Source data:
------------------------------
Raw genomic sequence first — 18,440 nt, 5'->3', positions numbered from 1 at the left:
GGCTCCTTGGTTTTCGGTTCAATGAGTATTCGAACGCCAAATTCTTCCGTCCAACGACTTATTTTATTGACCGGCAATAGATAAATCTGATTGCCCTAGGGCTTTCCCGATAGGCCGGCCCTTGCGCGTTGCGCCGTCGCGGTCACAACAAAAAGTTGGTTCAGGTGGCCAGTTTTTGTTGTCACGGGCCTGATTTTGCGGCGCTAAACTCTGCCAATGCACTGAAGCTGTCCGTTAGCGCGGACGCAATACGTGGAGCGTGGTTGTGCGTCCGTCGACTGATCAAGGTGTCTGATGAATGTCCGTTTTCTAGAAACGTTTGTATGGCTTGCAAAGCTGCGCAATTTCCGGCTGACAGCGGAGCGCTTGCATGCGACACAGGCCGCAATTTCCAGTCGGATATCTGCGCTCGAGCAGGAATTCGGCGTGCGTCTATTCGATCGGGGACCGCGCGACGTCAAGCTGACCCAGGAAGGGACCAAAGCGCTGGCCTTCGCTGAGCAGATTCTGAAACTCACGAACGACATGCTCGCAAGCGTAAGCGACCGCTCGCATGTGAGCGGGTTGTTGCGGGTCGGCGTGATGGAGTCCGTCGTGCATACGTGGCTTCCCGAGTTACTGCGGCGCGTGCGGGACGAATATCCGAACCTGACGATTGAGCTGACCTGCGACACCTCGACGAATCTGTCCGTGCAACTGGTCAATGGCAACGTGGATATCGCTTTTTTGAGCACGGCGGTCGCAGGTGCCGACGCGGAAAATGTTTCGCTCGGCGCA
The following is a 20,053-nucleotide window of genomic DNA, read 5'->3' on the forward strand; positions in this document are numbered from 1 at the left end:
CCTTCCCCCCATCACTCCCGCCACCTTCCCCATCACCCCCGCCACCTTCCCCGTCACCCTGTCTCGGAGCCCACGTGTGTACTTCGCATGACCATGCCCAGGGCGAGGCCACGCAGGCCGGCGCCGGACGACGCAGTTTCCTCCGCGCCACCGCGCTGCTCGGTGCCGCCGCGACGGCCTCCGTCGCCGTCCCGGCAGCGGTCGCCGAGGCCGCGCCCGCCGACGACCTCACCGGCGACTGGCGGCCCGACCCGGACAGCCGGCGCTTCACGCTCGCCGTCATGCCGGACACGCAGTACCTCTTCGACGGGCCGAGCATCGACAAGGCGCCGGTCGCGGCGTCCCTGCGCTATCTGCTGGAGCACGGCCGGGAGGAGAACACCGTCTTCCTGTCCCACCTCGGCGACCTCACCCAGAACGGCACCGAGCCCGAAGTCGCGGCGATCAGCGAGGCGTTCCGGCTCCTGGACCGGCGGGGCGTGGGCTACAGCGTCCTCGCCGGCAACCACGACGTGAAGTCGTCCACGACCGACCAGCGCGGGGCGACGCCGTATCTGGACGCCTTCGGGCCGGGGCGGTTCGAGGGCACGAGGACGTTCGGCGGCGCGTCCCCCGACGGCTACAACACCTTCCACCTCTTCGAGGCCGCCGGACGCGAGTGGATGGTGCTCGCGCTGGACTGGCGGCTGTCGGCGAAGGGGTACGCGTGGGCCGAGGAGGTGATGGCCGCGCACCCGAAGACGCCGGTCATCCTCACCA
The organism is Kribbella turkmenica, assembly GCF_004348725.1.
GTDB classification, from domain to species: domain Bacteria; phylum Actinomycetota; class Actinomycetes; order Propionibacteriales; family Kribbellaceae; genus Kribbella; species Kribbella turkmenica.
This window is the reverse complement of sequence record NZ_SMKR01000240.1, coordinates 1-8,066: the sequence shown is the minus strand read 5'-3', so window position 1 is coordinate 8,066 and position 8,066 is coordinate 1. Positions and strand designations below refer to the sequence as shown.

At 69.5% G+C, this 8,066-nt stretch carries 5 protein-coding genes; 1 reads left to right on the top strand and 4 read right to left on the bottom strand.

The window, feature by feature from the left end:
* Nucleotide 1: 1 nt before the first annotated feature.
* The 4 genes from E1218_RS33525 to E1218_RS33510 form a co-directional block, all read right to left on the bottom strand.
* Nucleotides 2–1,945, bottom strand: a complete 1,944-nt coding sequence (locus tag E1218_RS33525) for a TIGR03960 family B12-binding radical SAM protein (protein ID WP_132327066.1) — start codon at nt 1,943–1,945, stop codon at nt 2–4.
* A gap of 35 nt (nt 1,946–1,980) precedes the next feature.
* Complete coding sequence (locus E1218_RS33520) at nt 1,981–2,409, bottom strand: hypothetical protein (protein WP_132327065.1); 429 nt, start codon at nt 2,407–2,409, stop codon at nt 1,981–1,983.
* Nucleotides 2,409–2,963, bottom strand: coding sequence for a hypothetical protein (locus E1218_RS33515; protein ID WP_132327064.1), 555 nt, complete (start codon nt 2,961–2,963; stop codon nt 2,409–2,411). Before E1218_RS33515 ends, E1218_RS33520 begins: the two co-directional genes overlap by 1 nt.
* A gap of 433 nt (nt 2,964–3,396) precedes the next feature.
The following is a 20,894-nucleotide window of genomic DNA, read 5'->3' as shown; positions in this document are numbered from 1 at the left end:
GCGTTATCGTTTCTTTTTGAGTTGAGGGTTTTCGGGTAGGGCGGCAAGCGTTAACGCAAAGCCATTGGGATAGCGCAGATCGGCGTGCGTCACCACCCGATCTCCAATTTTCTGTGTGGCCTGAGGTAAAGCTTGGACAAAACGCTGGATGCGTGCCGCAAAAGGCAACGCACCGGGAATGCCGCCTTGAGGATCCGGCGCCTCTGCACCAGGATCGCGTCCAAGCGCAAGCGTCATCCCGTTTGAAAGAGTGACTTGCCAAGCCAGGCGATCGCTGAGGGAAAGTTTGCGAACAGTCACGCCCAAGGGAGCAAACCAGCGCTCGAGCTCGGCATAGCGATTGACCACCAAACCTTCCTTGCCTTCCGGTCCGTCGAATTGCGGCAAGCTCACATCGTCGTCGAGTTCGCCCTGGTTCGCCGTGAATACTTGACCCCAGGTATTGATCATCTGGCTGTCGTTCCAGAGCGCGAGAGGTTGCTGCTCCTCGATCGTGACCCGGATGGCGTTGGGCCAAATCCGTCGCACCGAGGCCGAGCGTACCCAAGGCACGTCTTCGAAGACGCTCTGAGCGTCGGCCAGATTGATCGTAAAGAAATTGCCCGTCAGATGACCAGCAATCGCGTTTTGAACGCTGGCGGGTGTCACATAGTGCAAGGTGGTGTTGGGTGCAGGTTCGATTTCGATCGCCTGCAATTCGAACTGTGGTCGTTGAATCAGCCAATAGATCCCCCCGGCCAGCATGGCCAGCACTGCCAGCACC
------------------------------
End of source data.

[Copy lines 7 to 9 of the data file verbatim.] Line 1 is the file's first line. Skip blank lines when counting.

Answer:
This window is the reverse complement of sequence record NZ_SMKR01000240.1, coordinates 1-8,066: the sequence shown is the minus strand read 5'-3', so window position 1 is coordinate 8,066 and position 8,066 is coordinate 1. Positions and strand designations below refer to the sequence as shown.

At 69.5% G+C, this 8,066-nt stretch carries 5 protein-coding genes; 1 reads left to right on the top strand and 4 read right to left on the bottom strand.

The window, feature by feature from the left end: